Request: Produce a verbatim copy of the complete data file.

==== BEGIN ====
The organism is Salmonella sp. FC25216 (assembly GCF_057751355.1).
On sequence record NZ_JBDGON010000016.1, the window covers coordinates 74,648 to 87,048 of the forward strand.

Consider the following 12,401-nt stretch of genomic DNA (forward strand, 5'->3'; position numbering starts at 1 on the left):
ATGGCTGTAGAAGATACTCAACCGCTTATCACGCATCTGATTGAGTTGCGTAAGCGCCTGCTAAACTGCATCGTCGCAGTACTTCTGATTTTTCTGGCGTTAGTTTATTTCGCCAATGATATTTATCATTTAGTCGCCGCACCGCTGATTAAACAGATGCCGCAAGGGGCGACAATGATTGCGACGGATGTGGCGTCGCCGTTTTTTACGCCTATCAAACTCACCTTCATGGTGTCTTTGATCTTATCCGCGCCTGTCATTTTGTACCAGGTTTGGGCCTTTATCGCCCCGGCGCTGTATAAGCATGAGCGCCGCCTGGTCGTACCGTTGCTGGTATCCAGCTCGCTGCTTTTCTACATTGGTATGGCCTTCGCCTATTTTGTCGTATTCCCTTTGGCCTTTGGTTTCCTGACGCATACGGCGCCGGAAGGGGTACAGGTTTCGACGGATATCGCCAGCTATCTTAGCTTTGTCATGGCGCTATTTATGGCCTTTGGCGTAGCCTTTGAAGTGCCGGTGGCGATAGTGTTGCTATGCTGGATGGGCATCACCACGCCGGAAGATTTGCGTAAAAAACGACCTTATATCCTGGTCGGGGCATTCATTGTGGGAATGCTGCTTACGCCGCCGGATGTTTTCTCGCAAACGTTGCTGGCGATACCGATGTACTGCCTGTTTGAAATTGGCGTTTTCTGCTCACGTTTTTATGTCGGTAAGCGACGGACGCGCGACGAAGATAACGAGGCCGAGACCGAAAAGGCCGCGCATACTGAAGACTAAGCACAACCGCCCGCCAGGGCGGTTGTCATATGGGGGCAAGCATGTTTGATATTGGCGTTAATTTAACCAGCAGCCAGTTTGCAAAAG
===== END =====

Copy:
The organism is Salmonella sp. FC25216 (assembly GCF_057751355.1).
On sequence record NZ_JBDGON010000016.1, the window covers coordinates 74,648 to 87,048 of the forward strand.

Consider the following 12,401-nt stretch of genomic DNA (forward strand, 5'->3'; position numbering starts at 1 on the left):
ATGGCTGTAGAAGATACTCAACCGCTTATCACGCATCTGATTGAGTTGCGTAAGCGCCTGCTAAACTGCATCGTCGCAGTACTTCTGATTTTTCTGGCGTTAGTTTATTTCGCCAATGATATTTATCATTTAGTCGCCGCACCGCTGATTAAACAGATGCCGCAAGGGGCGACAATGATTGCGACGGATGTGGCGTCGCCGTTTTTTACGCCTATCAAACTCACCTTCATGGTGTCTTTGATCTTATCCGCGCCTGTCATTTTGTACCAGGTTTGGGCCTTTATCGCCCCGGCGCTGTATAAGCATGAGCGCCGCCTGGTCGTACCGTTGCTGGTATCCAGCTCGCTGCTTTTCTACATTGGTATGGCCTTCGCCTATTTTGTCGTATTCCCTTTGGCCTTTGGTTTCCTGACGCATACGGCGCCGGAAGGGGTACAGGTTTCGACGGATATCGCCAGCTATCTTAGCTTTGTCATGGCGCTATTTATGGCCTTTGGCGTAGCCTTTGAAGTGCCGGTGGCGATAGTGTTGCTATGCTGGATGGGCATCACCACGCCGGAAGATTTGCGTAAAAAACGACCTTATATCCTGGTCGGGGCATTCATTGTGGGAATGCTGCTTACGCCGCCGGATGTTTTCTCGCAAACGTTGCTGGCGATACCGATGTACTGCCTGTTTGAAATTGGCGTTTTCTGCTCACGTTTTTATGTCGGTAAGCGACGGACGCGCGACGAAGATAACGAGGCCGAGACCGAAAAGGCCGCGCATACTGAAGACTAAGCACAACCGCCCGCCAGGGCGGTTGTCATATGGGGGCAAGCATGTTTGATATTGGCGTTAATTTAACCAGCAGCCAGTTTGCAAAAG